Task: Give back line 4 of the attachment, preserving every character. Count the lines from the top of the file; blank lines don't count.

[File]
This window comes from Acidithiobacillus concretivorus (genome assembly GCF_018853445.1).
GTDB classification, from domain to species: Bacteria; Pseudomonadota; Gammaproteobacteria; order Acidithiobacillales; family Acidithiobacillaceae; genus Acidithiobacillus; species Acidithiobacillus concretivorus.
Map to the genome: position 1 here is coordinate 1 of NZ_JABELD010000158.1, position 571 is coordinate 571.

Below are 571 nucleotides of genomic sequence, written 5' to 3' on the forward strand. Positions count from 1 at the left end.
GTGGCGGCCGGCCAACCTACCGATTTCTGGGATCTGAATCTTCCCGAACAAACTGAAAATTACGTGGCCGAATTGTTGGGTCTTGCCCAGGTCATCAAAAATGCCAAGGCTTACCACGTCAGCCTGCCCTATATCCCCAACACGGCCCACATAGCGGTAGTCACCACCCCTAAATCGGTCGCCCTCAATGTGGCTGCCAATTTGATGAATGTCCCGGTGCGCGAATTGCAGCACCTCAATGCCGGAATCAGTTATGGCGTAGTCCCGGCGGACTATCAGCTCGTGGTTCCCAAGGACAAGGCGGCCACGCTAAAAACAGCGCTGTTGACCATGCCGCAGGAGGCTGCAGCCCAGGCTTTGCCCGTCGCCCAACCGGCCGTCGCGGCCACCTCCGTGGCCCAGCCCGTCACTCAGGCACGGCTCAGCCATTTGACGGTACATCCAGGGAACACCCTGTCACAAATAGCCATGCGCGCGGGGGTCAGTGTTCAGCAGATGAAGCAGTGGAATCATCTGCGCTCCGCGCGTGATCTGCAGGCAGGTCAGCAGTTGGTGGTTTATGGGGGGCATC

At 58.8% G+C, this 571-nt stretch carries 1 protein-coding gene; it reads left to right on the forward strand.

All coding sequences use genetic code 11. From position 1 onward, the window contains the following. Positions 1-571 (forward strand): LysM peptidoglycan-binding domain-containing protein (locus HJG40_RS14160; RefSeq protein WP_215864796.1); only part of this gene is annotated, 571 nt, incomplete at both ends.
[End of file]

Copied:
Below are 571 nucleotides of genomic sequence, written 5' to 3' on the forward strand. Positions count from 1 at the left end.